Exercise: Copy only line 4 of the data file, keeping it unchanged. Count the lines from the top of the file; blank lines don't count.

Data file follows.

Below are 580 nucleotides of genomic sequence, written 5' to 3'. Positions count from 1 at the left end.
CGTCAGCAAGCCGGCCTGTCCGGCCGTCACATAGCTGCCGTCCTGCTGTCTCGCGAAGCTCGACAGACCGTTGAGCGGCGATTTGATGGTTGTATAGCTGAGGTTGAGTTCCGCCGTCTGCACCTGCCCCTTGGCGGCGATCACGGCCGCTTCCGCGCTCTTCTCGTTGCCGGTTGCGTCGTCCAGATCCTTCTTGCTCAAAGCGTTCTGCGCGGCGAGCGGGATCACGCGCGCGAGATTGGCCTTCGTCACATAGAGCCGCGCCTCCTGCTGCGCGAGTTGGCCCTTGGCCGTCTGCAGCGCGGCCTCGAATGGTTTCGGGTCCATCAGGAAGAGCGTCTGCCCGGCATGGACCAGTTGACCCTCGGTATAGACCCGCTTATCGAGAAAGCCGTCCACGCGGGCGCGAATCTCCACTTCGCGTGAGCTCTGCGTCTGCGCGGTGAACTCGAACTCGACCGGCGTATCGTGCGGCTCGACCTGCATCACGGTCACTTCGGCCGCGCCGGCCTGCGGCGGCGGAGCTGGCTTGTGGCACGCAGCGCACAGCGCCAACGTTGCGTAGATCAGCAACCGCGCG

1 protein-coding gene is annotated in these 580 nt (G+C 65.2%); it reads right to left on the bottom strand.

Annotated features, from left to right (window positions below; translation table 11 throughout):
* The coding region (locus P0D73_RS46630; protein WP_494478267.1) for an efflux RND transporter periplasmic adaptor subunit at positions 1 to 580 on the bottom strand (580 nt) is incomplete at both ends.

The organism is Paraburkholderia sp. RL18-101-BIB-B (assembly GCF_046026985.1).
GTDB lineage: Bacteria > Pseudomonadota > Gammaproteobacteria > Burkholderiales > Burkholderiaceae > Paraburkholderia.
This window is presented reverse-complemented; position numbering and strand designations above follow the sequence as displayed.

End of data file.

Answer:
Annotated features, from left to right (window positions below; translation table 11 throughout):